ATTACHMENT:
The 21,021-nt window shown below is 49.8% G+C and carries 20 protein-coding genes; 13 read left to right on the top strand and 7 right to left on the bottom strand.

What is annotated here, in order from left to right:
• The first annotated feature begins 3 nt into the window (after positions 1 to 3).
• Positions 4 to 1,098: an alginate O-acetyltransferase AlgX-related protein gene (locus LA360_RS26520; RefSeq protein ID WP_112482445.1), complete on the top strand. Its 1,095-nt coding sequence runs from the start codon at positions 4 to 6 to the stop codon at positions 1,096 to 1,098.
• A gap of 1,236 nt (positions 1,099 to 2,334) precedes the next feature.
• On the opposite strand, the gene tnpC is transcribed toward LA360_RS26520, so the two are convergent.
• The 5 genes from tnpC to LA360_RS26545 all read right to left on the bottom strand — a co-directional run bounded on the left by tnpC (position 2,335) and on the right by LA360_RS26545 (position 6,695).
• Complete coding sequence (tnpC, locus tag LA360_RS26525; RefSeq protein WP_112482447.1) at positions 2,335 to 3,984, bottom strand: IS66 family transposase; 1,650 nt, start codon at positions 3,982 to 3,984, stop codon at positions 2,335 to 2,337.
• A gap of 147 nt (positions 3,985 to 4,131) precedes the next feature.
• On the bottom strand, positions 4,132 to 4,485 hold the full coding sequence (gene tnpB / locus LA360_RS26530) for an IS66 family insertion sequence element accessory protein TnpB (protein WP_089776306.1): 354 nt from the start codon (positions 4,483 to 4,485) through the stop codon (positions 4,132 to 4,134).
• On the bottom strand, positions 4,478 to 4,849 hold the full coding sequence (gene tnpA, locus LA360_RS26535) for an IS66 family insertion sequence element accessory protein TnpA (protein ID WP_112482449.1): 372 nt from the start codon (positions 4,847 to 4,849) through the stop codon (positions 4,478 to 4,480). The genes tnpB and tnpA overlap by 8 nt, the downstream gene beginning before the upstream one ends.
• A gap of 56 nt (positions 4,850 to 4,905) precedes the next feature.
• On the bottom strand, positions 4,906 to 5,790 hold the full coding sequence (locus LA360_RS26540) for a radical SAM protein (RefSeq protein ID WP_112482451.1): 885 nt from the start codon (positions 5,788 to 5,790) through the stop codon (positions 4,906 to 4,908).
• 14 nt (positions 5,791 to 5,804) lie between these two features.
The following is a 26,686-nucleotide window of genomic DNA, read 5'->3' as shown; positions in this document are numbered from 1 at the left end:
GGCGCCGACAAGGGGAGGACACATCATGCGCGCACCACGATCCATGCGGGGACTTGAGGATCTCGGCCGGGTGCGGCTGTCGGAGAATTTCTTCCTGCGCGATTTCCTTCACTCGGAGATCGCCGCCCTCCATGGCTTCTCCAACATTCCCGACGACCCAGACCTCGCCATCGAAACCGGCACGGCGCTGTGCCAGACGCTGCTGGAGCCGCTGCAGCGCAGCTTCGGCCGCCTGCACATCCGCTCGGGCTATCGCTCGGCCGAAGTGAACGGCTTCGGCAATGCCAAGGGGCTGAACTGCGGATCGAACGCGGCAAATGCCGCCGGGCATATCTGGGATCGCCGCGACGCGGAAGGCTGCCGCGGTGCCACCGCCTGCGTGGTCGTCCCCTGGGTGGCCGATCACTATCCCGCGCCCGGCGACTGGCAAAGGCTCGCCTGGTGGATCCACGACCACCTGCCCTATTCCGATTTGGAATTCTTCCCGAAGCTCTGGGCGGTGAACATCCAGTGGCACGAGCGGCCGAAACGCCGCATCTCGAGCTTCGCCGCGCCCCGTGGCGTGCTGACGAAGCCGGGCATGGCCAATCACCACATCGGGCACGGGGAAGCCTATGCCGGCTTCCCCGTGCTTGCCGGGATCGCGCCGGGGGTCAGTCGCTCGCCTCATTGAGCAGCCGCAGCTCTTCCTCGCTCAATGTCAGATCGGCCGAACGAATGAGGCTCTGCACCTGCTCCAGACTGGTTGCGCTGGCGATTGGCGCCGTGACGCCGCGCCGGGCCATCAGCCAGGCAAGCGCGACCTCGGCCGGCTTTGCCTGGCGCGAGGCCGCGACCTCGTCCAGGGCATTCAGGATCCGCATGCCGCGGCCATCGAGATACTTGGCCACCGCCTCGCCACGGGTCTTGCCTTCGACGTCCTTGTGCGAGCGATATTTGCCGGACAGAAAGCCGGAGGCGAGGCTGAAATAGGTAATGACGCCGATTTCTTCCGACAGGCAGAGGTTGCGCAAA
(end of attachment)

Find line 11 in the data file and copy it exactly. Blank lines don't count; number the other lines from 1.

• On the bottom strand, positions 4,478 to 4,849 hold the full coding sequence (gene tnpA, locus LA360_RS26535) for an IS66 family insertion sequence element accessory protein TnpA (protein ID WP_112482449.1): 372 nt from the start codon (positions 4,847 to 4,849) through the stop codon (positions 4,478 to 4,480). The genes tnpB and tnpA overlap by 8 nt, the downstream gene beginning before the upstream one ends.